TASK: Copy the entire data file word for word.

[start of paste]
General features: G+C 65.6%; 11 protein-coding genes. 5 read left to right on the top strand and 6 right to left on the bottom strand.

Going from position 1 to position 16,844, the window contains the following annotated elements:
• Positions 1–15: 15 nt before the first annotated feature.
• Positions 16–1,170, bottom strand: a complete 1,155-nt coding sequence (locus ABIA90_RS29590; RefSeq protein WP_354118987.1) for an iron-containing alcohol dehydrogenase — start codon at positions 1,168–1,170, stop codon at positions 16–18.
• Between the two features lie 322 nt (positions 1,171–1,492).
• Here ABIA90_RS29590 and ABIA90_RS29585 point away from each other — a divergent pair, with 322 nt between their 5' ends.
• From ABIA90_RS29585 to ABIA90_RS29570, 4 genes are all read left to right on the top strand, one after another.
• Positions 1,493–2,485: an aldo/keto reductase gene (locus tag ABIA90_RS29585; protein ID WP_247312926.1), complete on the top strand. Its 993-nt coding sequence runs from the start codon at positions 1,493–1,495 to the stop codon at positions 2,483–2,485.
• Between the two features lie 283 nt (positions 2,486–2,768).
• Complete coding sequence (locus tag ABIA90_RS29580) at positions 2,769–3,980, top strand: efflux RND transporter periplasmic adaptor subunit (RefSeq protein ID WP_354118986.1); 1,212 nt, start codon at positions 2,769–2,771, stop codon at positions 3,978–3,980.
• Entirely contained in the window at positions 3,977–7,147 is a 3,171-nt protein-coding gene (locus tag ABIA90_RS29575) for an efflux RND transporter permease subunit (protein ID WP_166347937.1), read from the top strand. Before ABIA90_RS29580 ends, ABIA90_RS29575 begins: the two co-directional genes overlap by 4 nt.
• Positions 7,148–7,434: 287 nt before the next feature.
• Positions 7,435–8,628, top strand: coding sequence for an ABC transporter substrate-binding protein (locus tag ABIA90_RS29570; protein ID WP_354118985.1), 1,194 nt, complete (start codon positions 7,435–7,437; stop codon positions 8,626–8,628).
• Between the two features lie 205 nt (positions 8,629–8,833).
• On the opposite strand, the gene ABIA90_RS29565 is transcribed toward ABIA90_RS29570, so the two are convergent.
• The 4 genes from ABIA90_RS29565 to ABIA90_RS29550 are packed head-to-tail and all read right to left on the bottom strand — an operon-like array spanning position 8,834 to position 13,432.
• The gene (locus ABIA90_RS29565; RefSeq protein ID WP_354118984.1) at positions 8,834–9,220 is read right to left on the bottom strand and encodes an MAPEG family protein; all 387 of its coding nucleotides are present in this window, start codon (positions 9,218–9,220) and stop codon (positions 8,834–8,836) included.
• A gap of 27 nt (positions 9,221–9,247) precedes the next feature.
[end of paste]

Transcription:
General features: G+C 65.6%; 11 protein-coding genes. 5 read left to right on the top strand and 6 right to left on the bottom strand.

Going from position 1 to position 16,844, the window contains the following annotated elements:
• Positions 1–15: 15 nt before the first annotated feature.
• Positions 16–1,170, bottom strand: a complete 1,155-nt coding sequence (locus ABIA90_RS29590; RefSeq protein WP_354118987.1) for an iron-containing alcohol dehydrogenase — start codon at positions 1,168–1,170, stop codon at positions 16–18.
• Between the two features lie 322 nt (positions 1,171–1,492).
• Here ABIA90_RS29590 and ABIA90_RS29585 point away from each other — a divergent pair, with 322 nt between their 5' ends.
• From ABIA90_RS29585 to ABIA90_RS29570, 4 genes are all read left to right on the top strand, one after another.
• Positions 1,493–2,485: an aldo/keto reductase gene (locus tag ABIA90_RS29585; protein ID WP_247312926.1), complete on the top strand. Its 993-nt coding sequence runs from the start codon at positions 1,493–1,495 to the stop codon at positions 2,483–2,485.
• Between the two features lie 283 nt (positions 2,486–2,768).
• Complete coding sequence (locus tag ABIA90_RS29580) at positions 2,769–3,980, top strand: efflux RND transporter periplasmic adaptor subunit (RefSeq protein ID WP_354118986.1); 1,212 nt, start codon at positions 2,769–2,771, stop codon at positions 3,978–3,980.
• Entirely contained in the window at positions 3,977–7,147 is a 3,171-nt protein-coding gene (locus tag ABIA90_RS29575) for an efflux RND transporter permease subunit (protein ID WP_166347937.1), read from the top strand. Before ABIA90_RS29580 ends, ABIA90_RS29575 begins: the two co-directional genes overlap by 4 nt.
• Positions 7,148–7,434: 287 nt before the next feature.
• Positions 7,435–8,628, top strand: coding sequence for an ABC transporter substrate-binding protein (locus tag ABIA90_RS29570; protein ID WP_354118985.1), 1,194 nt, complete (start codon positions 7,435–7,437; stop codon positions 8,626–8,628).
• Between the two features lie 205 nt (positions 8,629–8,833).
• On the opposite strand, the gene ABIA90_RS29565 is transcribed toward ABIA90_RS29570, so the two are convergent.
• The 4 genes from ABIA90_RS29565 to ABIA90_RS29550 are packed head-to-tail and all read right to left on the bottom strand — an operon-like array spanning position 8,834 to position 13,432.
• The gene (locus ABIA90_RS29565; RefSeq protein ID WP_354118984.1) at positions 8,834–9,220 is read right to left on the bottom strand and encodes an MAPEG family protein; all 387 of its coding nucleotides are present in this window, start codon (positions 9,218–9,220) and stop codon (positions 8,834–8,836) included.
• A gap of 27 nt (positions 9,221–9,247) precedes the next feature.